When the startup Adriana Bosinceanu was working for got acquired, things changed fast.
She went from being one of eight engineers on a small team building a streaming service to joining a company that was five times larger and had a much bigger scope.
That company was Plex, where Adriana has been working remotely as a software engineer for the last four and a half years.
As her team grew from two people to ten, Adriana decided to lean into the opportunity to grow; along the way, she found herself deepening her technical skills, her self-confidence, and her relationships. We sat down with Adriana to learn exactly how she did that, and to hear the tips she has for other engineers experiencing growth opportunities on their team.
Seeing the good
When faced with the complete disruption of the way your team works, you might feel overwhelmed, pessimistic, or even scared.
While it took about a month to get used to working on a new, bigger team and supporting a growing product, Adriana quickly saw all of the positives of her new position—including and especially all the learning it set her up to do.
"I started working with two new colleagues, and they were both such good engineers," says Adriana. "I went from an environment where I was the most senior person, and didn't really have anyone to share things with, to this place where I was suddenly surrounded by senior engineers who were very good at what they were doing."
Again, that might sound like an environment ripe for causing feelings of inadequacy. But Adriana saw it as an opportunity to learn from the best people in her field. And she knows she's not alone in having that experience at Plex.
Since the media streaming company has always been all-remote, explains Adriana, who works from a small city in Romania, that means they can pull the best-quality talent. "Whenever they hire someone, they don't have to pick the best person in the city—it's always the best person out of a much bigger pool of candidates. That means that in general, the people at Plex are pretty great, and very culturally different, and it's just a nice atmosphere," she says.
She attributes a lot of that to Plex's culture. "Every company has their values, and some are more genuine than others," she says. "In our case, one of our values is to be kind and nice to each other, which sounds very simple. But here, everyone is actually trying to be kind and helpful. [And] when you start working with people who don't act in any way like they're superior or know more or have more experience, then you don't really feel overwhelmed."
Leaning into technical challenges
Soon after Plex acquired Adriana's former employer, her team was faced with a new project: to build out the content streaming side of Plex's personal media product.
Instead of a user just being able to access their personal home videos or pictures from all their devices, this new project would introduce streaming options, from podcasts to TIDAL to live TV.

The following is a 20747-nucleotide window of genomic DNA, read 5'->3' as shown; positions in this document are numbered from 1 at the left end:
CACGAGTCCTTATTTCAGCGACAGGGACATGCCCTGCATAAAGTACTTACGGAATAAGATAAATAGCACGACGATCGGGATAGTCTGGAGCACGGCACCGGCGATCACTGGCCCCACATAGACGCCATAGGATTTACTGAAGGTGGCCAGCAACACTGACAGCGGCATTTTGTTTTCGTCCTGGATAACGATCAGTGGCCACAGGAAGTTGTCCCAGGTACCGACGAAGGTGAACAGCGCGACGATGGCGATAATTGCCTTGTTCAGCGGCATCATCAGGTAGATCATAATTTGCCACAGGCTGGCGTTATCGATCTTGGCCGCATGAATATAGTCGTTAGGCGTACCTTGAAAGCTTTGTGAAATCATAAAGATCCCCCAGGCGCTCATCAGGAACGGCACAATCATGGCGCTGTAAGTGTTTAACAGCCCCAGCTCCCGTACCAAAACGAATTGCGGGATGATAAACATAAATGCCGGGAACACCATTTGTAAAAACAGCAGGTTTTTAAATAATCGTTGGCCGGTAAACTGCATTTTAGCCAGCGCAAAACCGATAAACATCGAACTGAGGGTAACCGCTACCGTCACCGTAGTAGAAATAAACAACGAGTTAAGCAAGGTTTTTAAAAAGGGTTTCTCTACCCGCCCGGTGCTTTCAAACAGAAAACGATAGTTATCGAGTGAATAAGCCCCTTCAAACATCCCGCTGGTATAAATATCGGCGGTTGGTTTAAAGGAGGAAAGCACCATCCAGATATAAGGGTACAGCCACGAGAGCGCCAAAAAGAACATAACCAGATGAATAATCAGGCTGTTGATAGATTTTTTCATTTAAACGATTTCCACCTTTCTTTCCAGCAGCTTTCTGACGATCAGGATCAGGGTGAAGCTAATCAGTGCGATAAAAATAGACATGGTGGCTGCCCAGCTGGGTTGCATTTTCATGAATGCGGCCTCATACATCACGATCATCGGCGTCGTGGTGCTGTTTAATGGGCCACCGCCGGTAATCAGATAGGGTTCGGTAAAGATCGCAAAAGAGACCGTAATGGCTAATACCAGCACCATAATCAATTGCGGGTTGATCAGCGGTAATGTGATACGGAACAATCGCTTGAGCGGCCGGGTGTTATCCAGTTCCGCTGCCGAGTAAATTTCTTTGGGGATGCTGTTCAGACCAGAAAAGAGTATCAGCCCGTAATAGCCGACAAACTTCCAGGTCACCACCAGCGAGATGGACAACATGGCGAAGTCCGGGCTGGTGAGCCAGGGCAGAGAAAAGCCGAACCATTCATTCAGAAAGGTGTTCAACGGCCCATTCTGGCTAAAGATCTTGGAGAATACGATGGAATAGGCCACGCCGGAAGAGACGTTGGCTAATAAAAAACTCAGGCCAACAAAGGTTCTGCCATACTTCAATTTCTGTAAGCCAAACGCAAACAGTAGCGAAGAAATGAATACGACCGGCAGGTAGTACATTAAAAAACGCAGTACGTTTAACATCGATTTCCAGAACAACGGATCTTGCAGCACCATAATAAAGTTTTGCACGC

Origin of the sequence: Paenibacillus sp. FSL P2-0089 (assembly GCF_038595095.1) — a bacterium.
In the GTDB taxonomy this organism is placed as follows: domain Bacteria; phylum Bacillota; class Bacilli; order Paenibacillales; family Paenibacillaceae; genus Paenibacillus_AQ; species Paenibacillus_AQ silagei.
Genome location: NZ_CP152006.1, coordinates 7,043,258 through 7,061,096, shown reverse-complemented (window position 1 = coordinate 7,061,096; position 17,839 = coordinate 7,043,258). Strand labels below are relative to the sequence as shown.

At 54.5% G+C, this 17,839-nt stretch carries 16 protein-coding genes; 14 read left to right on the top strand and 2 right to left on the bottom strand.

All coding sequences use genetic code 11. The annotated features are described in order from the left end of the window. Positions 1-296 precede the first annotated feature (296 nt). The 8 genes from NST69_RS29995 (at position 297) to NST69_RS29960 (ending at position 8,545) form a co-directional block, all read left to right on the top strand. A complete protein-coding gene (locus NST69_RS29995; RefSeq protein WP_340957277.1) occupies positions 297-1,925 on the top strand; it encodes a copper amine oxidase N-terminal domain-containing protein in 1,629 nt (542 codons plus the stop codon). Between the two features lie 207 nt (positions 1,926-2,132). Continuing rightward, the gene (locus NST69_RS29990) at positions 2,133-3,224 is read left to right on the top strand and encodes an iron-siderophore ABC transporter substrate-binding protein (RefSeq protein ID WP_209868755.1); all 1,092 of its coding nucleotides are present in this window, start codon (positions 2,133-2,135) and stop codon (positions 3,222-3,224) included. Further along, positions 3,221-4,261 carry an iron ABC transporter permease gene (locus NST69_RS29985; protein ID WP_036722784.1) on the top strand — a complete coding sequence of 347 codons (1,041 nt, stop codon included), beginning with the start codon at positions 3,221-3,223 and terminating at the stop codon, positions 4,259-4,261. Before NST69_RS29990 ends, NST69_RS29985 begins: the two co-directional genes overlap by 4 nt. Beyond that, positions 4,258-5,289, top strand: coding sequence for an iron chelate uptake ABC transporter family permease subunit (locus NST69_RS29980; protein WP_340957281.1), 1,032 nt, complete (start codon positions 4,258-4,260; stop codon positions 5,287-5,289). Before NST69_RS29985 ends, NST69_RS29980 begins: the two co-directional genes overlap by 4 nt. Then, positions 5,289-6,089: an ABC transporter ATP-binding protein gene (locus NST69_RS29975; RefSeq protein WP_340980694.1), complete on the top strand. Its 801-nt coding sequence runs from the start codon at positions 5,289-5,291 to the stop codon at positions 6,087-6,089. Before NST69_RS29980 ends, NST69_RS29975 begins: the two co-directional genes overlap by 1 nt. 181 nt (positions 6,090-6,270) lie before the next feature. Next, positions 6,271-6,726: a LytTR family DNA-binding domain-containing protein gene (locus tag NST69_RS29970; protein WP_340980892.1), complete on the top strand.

"I've been in a lot of companies where people are scared by a big change or a big feature. They try to just do the smaller version instead. And our mindset has always been to not be scared of doing the scary, big feature," says Adriana.
Her team jumped all the way in, and it paid off. "It was super fun because I was there from the start," says Adriana. "From the first line of code committed to now, years later. It really helped my confidence to be able to make decisions, to see everything grow, and to figure out that it's okay to make mistakes and to rewrite, to adapt, and to be constantly evolving."
"My technical skills have definitely grown because before I had never worked on a product that had such a scale. I never worked somewhere where we had to deal with hundreds of millions of requests a day or with huge databases," explains Adriana.
Now, being in charge of vital parts of this huge project, Adriana can look back and recognize the impact that taking on a big technical challenge with a growing team had on her self-confidence.
"I feel that now I could do anything," she says. "I could be part of any tech project, where before, I didn't have the confidence to think about myself that way. [That comes from] seeing how I could start a big, ambitious project and actually code it from beginning to end."
3 tips for making the most out of growth opportunities
If you find yourself in a situation similar to Adriana's, whether that's experiencing growth on your team, joining a new company, or facing a new, challenging project, here's what she recommends you do:
- Get to know your team and understand its dynamics. "Whenever someone joins the team, the team dynamic changes," she says. "Sometimes it's very easy, sometimes you need to adapt." Pre-pandemic, she and her Plex colleagues kept up with that dynamic by meeting up for in-person off-sites at least twice a year. "When you get together with your small team in a foreign city for a week, you have time to talk about everything and to bond, and those have really helped us a lot," she says. They took those meetups online this last year, and while some of the magic is definitely missing, says Adriana, "a week of not coding and hanging out and talking still helps."
- Be patient with yourself if you feel overwhelmed. "A lot of people feel like they're not good enough or don't have enough experience and that's just not true. That's how everyone feels," says Adriana. That's especially true if you're trying on different technical skill sets to find the ones you like best, she adds. "Personally, I switched languages a bunch of times until I finally figured out what I like. I think it's hard to figure out without trying," she says.
- If you're not getting the opportunities you want in your current situation, seek them out. "If you're unhappy, you know, [gather] some courage and apply for whatever your dream job is," says Adriana. "If you're hardworking and you like it and you're into coding, I'm sure it's going to work out."